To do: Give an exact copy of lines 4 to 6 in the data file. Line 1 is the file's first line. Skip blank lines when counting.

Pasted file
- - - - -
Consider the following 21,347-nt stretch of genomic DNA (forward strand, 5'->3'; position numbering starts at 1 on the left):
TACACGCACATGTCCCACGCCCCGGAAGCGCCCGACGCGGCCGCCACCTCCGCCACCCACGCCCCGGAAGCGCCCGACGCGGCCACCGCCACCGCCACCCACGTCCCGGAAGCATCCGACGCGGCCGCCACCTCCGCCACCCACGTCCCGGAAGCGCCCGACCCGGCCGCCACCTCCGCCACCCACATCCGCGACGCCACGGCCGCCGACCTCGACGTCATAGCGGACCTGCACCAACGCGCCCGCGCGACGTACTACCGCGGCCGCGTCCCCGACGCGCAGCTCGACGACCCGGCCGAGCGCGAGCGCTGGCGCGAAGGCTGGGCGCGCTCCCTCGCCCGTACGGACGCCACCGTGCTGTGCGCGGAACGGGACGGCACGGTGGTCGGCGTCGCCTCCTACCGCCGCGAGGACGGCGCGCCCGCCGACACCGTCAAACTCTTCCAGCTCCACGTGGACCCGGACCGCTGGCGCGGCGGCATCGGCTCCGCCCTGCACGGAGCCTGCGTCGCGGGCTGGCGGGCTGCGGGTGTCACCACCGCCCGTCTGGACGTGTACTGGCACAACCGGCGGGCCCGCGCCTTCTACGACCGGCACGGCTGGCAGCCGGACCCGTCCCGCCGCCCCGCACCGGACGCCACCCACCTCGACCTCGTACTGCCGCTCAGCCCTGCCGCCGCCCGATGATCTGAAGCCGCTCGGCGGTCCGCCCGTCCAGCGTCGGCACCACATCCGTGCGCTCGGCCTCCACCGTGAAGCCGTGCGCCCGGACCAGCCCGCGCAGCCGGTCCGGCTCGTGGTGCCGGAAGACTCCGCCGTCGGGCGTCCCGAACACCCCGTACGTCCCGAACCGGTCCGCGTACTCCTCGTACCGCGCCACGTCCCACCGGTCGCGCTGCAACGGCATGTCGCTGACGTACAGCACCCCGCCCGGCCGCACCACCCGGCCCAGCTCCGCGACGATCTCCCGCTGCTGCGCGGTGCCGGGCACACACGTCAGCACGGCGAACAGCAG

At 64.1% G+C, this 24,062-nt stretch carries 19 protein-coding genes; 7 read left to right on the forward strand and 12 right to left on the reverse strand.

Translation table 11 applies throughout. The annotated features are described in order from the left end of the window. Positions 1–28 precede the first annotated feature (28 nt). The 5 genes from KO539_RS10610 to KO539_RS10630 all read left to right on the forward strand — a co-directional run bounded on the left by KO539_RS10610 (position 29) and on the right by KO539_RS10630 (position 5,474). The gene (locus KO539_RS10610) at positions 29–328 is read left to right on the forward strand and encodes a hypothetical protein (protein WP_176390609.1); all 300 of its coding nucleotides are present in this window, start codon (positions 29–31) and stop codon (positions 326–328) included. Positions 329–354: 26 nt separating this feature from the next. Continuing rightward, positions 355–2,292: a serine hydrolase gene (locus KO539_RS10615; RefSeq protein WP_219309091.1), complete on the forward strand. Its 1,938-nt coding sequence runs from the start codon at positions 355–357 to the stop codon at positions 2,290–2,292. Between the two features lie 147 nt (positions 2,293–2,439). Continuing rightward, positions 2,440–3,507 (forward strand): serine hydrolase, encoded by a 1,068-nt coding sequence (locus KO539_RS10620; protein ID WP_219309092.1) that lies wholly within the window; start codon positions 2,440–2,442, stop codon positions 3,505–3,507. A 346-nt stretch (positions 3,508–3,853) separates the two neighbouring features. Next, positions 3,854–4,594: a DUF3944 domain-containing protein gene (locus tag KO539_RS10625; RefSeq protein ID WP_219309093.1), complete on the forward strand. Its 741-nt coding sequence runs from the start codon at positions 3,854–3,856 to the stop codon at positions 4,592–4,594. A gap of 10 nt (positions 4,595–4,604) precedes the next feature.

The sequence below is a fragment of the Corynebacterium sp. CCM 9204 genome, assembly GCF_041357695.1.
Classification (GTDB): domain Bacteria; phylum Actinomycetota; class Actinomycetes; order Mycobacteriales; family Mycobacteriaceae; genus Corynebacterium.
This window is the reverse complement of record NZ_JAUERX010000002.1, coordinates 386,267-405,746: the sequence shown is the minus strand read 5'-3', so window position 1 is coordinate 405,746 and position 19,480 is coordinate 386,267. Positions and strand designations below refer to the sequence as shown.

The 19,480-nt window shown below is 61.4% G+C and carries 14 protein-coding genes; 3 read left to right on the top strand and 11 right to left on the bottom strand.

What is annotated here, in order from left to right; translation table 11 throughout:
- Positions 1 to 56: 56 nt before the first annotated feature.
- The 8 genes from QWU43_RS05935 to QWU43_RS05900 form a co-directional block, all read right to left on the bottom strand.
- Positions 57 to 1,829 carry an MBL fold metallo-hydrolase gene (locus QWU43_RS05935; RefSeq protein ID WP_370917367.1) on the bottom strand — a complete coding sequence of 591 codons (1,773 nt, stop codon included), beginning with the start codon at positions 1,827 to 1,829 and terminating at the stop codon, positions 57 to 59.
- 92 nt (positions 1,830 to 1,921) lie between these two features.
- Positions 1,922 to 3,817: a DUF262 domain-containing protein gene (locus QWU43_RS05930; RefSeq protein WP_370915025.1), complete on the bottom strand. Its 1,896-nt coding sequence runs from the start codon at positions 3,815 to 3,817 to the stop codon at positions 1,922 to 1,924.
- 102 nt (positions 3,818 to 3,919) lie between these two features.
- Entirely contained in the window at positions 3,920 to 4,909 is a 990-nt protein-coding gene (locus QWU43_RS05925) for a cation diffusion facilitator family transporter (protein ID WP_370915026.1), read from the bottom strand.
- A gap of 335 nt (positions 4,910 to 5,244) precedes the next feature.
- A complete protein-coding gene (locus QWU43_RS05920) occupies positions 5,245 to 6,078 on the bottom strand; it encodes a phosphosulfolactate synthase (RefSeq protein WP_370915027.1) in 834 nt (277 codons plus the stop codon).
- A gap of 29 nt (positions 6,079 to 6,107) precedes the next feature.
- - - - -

Translation table 11 applies throughout. The annotated features are described in order from the left end of the window. Positions 1–28 precede the first annotated feature (28 nt). The 5 genes from KO539_RS10610 to KO539_RS10630 all read left to right on the forward strand — a co-directional run bounded on the left by KO539_RS10610 (position 29) and on the right by KO539_RS10630 (position 5,474). The gene (locus KO539_RS10610) at positions 29–328 is read left to right on the forward strand and encodes a hypothetical protein (protein WP_176390609.1); all 300 of its coding nucleotides are present in this window, start codon (positions 29–31) and stop codon (positions 326–328) included. Positions 329–354: 26 nt separating this feature from the next. Continuing rightward, positions 355–2,292: a serine hydrolase gene (locus KO539_RS10615; RefSeq protein WP_219309091.1), complete on the forward strand. Its 1,938-nt coding sequence runs from the start codon at positions 355–357 to the stop codon at positions 2,290–2,292. Between the two features lie 147 nt (positions 2,293–2,439). Continuing rightward, positions 2,440–3,507 (forward strand): serine hydrolase, encoded by a 1,068-nt coding sequence (locus KO539_RS10620; protein ID WP_219309092.1) that lies wholly within the window; start codon positions 2,440–2,442, stop codon positions 3,505–3,507. A 346-nt stretch (positions 3,508–3,853) separates the two neighbouring features. Next, positions 3,854–4,594: a DUF3944 domain-containing protein gene (locus tag KO539_RS10625; RefSeq protein ID WP_219309093.1), complete on the forward strand. Its 741-nt coding sequence runs from the start codon at positions 3,854–3,856 to the stop codon at positions 4,592–4,594. A gap of 10 nt (positions 4,595–4,604) precedes the next feature.

The sequence below is a fragment of the Corynebacterium sp. CCM 9204 genome, assembly GCF_041357695.1.
Classification (GTDB): domain Bacteria; phylum Actinomycetota; class Actinomycetes; order Mycobacteriales; family Mycobacteriaceae; genus Corynebacterium.